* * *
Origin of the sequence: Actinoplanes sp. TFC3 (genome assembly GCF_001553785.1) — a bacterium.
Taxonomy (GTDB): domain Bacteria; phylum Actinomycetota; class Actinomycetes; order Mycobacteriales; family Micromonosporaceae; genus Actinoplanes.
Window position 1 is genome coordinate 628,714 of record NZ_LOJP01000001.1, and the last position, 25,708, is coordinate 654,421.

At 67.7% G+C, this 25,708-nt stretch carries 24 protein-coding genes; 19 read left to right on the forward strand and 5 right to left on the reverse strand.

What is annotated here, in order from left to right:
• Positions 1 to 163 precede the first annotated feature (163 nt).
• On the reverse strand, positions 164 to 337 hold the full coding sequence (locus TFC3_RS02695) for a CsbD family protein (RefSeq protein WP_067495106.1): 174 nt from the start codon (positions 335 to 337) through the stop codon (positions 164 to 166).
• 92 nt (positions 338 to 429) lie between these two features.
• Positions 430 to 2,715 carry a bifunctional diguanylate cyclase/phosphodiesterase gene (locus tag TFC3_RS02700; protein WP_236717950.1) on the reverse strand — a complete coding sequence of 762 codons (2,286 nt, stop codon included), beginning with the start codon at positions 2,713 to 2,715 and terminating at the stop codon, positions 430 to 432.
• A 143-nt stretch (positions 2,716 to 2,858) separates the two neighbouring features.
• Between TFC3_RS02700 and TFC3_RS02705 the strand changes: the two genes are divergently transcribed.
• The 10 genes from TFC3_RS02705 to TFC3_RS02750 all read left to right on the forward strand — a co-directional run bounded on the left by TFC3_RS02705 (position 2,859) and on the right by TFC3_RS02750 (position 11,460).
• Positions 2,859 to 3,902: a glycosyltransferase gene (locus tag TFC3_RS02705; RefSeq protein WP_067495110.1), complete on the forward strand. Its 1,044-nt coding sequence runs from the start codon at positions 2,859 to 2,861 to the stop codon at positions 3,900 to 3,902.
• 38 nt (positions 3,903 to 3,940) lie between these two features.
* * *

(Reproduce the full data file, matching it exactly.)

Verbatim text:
Origin of the sequence: Actinoplanes sp. TFC3 (genome assembly GCF_001553785.1) — a bacterium.
Taxonomy (GTDB): domain Bacteria; phylum Actinomycetota; class Actinomycetes; order Mycobacteriales; family Micromonosporaceae; genus Actinoplanes.
Window position 1 is genome coordinate 628,714 of record NZ_LOJP01000001.1, and the last position, 25,708, is coordinate 654,421.

At 67.7% G+C, this 25,708-nt stretch carries 24 protein-coding genes; 19 read left to right on the forward strand and 5 right to left on the reverse strand.

What is annotated here, in order from left to right:
• Positions 1 to 163 precede the first annotated feature (163 nt).
• On the reverse strand, positions 164 to 337 hold the full coding sequence (locus TFC3_RS02695) for a CsbD family protein (RefSeq protein WP_067495106.1): 174 nt from the start codon (positions 335 to 337) through the stop codon (positions 164 to 166).
• 92 nt (positions 338 to 429) lie between these two features.
• Positions 430 to 2,715 carry a bifunctional diguanylate cyclase/phosphodiesterase gene (locus tag TFC3_RS02700; protein WP_236717950.1) on the reverse strand — a complete coding sequence of 762 codons (2,286 nt, stop codon included), beginning with the start codon at positions 2,713 to 2,715 and terminating at the stop codon, positions 430 to 432.
• A 143-nt stretch (positions 2,716 to 2,858) separates the two neighbouring features.
• Between TFC3_RS02700 and TFC3_RS02705 the strand changes: the two genes are divergently transcribed.
• The 10 genes from TFC3_RS02705 to TFC3_RS02750 all read left to right on the forward strand — a co-directional run bounded on the left by TFC3_RS02705 (position 2,859) and on the right by TFC3_RS02750 (position 11,460).
• Positions 2,859 to 3,902: a glycosyltransferase gene (locus tag TFC3_RS02705; RefSeq protein WP_067495110.1), complete on the forward strand. Its 1,044-nt coding sequence runs from the start codon at positions 2,859 to 2,861 to the stop codon at positions 3,900 to 3,902.
• 38 nt (positions 3,903 to 3,940) lie between these two features.